The activation of collagen biosynthesis and collagen deposition in the brain after IVH has been shown in humans and in experimental studies in animals (table 3).15–18,21–25 It was shown that up regulation of extracellular matrix protein synthesis in the local mesenchymal cells (dural, leptomeningeal), which are composed of different collagen proteins (type I, type III) was induced as a consequence of cerebral bleeding.15–18,23,27 Several experimental models show the time course of collagen synthesis activation and fibroproliferative reaction in the brain following SAH. In a rat model of artificial SAH, a threefold increase of meningeal prolyl 4 hydroxylase activity, the major intracellular enzyme of collagen synthesis, was measured one week after induced SAH 17. In the same study, increased collagen synthesis resulted in an accumulation of type 1 collagen fibres within the meningeal tissue at three weeks after SAH. In a dog model of experimental SAH, leptomeningeal fibrosis was documented after two weeks by histopathology.25 In an experimental model of induced lung fibrosis, messenger RNA coding for type 1 procollagen was detected and reached a maximum accumulation two to three weeks after treatment.22 Proliferation of leptomeningeal cells and deposition of extracellular matrix in the arachnoid granulation after aneurysmal SAH was shown on human autopsy.18 Thus, experimental and human data suggest that IVH may induce collagen synthesis in the CSF and that it is a potential trigger of meningeal fibrosis.

Table 3

Measurements of collagen turnover in the brain after IVH

Although most PHHC develop rapidly within two to four weeks after IVH in premature infants, some develop slowly over a period of weeks or months.1,2,8,13

In a recent study, we showed that normalisation of total CSF protein values under daily external ventricular CSF drainage was reached not later than week 5 after IVH.8 Procollagen propeptide concentrations decline until permanent shunt placement after the start of external CSF drainage, but remain above control concentrations despite normalisation of the CSF protein concentration. As CSF protein content is not an adequate marker for active fibroproliferation, which should therefore be monitored more specifically by determination of PICP. Our data provide evidence for the induction of intrathecal collagen type I turnover by IVH and the involvement of arachnoid fibrosis in the pathogenesis of PHHC in neonates. The results are in accordance with experimental data from animal models (table 3). Raised PICP concentrations in the CSF samples taken at different times show that the increased collagen turnover is not a transient self limiting reaction of tissue repair following injury. It is related to chronically increased collagen turnover and deposition, interfering with CSF drainage and leading in all our patients to at least PHHC.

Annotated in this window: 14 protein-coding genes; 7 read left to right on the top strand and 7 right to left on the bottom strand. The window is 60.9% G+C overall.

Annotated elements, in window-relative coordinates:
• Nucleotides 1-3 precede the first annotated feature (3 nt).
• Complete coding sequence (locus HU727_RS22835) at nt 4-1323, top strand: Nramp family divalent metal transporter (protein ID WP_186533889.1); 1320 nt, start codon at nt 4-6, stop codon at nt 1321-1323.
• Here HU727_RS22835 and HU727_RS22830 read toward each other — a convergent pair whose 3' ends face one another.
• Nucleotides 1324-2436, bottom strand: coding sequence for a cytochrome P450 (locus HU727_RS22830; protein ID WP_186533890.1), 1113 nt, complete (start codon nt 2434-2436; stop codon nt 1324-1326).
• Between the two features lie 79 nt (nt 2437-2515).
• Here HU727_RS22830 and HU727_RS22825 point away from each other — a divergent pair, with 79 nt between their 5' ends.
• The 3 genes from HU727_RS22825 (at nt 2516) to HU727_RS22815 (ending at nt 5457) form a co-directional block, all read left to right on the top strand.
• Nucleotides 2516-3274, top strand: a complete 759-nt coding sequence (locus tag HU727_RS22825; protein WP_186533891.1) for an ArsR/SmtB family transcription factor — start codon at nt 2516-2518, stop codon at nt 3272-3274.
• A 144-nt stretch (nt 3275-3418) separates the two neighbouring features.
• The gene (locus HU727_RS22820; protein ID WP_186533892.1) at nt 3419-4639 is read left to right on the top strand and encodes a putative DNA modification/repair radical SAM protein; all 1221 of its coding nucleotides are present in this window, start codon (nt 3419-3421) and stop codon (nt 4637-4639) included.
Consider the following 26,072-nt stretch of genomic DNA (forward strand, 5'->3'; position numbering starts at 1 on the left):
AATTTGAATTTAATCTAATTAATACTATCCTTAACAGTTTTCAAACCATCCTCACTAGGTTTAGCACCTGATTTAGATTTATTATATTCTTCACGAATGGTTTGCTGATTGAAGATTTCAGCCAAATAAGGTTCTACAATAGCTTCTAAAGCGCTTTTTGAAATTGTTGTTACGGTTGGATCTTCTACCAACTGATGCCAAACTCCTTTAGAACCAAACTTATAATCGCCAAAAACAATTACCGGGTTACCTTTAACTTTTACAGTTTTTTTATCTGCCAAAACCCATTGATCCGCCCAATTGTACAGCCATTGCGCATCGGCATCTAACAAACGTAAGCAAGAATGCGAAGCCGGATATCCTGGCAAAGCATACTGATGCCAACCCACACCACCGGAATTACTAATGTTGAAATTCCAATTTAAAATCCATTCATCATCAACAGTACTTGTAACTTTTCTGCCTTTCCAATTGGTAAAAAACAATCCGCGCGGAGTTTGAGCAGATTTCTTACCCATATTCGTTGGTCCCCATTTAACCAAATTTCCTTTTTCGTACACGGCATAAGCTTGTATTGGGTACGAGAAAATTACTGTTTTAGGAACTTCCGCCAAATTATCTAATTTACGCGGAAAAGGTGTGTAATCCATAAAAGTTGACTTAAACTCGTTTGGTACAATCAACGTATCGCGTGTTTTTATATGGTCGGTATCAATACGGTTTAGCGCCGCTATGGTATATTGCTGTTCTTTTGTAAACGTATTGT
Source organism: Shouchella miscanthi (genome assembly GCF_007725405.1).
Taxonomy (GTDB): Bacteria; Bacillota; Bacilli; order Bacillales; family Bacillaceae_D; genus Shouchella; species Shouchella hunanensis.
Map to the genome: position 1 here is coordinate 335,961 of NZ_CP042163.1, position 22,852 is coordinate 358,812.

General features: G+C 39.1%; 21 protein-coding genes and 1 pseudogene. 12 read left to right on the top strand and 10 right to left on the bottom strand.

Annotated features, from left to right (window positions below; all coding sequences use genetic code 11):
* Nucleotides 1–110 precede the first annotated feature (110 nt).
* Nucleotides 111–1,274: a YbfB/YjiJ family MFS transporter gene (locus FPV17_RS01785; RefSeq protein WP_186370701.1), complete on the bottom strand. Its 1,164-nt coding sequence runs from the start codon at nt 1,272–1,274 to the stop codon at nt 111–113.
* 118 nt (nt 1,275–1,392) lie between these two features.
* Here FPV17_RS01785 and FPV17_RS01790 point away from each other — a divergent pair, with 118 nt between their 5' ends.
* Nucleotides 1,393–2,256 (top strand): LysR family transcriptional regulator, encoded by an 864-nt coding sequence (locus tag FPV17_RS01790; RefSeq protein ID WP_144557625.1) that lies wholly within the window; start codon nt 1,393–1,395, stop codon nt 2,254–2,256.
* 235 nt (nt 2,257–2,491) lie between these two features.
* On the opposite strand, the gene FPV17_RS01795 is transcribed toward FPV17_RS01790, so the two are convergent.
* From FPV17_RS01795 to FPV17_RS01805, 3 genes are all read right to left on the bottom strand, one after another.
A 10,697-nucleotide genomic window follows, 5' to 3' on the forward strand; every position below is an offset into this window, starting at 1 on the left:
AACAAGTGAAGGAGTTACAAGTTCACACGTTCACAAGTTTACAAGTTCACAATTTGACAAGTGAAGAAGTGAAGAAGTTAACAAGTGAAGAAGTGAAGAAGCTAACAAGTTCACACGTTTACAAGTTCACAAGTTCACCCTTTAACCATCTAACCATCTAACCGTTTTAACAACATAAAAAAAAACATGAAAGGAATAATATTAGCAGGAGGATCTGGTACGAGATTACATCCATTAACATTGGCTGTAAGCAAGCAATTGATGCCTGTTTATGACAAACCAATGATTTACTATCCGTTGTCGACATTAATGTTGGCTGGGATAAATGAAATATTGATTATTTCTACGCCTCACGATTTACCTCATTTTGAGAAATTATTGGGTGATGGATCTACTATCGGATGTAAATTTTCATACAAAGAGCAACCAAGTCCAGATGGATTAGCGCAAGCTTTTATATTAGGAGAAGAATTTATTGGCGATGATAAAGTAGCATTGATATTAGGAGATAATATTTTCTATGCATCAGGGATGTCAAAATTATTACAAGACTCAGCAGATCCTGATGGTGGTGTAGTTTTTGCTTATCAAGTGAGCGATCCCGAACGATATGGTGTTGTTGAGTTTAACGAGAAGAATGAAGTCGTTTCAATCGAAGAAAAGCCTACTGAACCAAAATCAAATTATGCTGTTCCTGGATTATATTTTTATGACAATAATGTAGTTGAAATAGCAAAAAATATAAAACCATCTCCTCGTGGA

As all the CSF samples in this study were withdrawn with therapeutic intention, no further serum samples were taken to determine the CSF:serum ratio.

Further investigations are needed to describe the pathophysiology of the activation of collagen turnover after IVH in order to develop therapeutic strategies to prevent malresorptive hydrocephalus caused by meningeal fibrosis.


We gratefully acknowledge the valuable discussions with Dr Carlo Schaller